Emergency MedicineRadiologySMACCUltrasoundPoint of care Intestinal Ultrasound

Point of Care Intestinal Ultrasound by Lauren Westafer

When looking into someone’s abdomen, the first thing you’ll notice is that it almost looks like there is nothing there.

For Dr. Lauren Westafer, the gut looks like a black box. There’s a lot of gas which makes it hard to see arteries and organs.

In this podcast, Lauren discusses point of care Intestinal Ultrasound.

To do an intestinal ultrasound, first, rub the curvilinear probe over the abdomen… That’s it as far as technique is concerned! There is nothing  overly complicated for such a useful procedure.

Why do we still need an ultrasound for small bowel obstructions when we already have other tools like patient history, a physical exam, and x-ray?

Unfortunately, these tools are all unreliable for diagnosing small bowel obstructions. What’s more, the training for gut ultrasound doesn’t take much time. It takes around 10 minutes to do 5-10 scans.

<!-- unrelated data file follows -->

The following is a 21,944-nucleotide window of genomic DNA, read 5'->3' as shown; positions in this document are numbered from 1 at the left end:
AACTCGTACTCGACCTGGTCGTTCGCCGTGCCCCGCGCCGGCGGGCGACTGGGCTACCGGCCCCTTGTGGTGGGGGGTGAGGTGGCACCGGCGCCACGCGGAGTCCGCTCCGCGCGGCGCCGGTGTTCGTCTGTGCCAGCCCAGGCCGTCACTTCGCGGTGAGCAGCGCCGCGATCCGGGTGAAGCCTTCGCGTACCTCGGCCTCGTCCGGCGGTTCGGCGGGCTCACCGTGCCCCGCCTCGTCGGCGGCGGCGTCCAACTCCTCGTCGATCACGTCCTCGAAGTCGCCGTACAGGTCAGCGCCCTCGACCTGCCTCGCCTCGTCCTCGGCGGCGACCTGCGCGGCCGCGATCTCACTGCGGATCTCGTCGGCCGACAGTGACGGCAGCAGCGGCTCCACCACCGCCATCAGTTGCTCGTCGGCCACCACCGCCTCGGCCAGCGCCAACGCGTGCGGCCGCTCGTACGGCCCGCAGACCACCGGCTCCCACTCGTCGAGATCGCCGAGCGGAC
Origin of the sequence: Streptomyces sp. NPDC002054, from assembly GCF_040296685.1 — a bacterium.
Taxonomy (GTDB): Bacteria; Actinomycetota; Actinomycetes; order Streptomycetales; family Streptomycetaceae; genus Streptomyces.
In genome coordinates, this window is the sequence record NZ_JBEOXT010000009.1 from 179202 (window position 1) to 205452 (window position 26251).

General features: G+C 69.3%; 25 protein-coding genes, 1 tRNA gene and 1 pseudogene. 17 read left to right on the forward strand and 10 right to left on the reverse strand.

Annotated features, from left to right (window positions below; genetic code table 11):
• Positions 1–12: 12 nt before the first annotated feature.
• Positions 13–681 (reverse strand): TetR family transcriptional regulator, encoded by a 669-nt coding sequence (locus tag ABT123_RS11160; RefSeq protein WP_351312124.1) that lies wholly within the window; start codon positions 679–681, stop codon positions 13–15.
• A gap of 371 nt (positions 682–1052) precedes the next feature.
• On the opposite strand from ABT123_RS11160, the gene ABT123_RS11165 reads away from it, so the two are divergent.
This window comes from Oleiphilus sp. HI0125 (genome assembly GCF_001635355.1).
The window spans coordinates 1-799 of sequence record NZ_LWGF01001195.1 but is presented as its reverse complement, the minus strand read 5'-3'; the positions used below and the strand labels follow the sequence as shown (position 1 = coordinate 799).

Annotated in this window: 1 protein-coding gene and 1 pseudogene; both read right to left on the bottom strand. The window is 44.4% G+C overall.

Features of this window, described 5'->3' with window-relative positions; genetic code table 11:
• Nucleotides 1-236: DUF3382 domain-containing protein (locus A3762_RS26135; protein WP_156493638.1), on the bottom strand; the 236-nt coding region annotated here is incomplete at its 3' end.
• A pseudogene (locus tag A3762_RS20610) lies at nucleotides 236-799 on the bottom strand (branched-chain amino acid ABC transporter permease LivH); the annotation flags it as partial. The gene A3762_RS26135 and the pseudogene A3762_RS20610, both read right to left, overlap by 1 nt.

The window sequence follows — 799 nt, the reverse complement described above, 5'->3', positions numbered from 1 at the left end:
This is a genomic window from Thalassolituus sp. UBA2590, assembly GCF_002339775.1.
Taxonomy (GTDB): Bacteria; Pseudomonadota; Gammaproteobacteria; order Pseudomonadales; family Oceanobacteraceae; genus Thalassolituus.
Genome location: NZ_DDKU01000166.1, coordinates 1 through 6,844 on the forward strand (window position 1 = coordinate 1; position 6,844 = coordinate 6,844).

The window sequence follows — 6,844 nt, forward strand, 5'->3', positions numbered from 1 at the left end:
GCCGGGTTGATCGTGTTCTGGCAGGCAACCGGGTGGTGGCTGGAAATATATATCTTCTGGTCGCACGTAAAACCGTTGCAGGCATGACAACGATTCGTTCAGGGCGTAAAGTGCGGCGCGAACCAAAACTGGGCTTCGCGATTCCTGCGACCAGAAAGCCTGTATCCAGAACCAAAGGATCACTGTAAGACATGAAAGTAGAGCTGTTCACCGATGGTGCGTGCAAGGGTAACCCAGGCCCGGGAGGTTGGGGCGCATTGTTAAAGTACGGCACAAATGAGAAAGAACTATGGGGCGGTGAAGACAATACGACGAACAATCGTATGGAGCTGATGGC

The scanning procedure itself takes less than five minutes to perform. For such a high-value procedure, it takes an incredibly low amount of effort and time!

When conducting a gut ultrasound, you are looking for dilated bowel (greater than 2.5 cm) and abnormal peristalsis. Lauren explains exactly what to look for, especially when recognising patterns of abnormal peristalsis.

Lauren encourages us to embrace a gut ultrasound. From DAS SMACC, tune in to a discussion on Point of Care Intestinal Ultrasound by Lauren Westafer.

For more like this, head to our podcast page. #CodaPodcast

Lauren Westafer

Lauren Westafer is an emergency physician in Massachussetts. She authors the blog The Short Coat (shortcoatsinEM.blogspot.com) and co-hosts the emergency medicine core content podcast, FOAMcast. She also dabbles in research and implementation science and is currently funded by an NHLBI K12 grant studying the implementation of evidence-based approaches to testing for pulmonary embolism.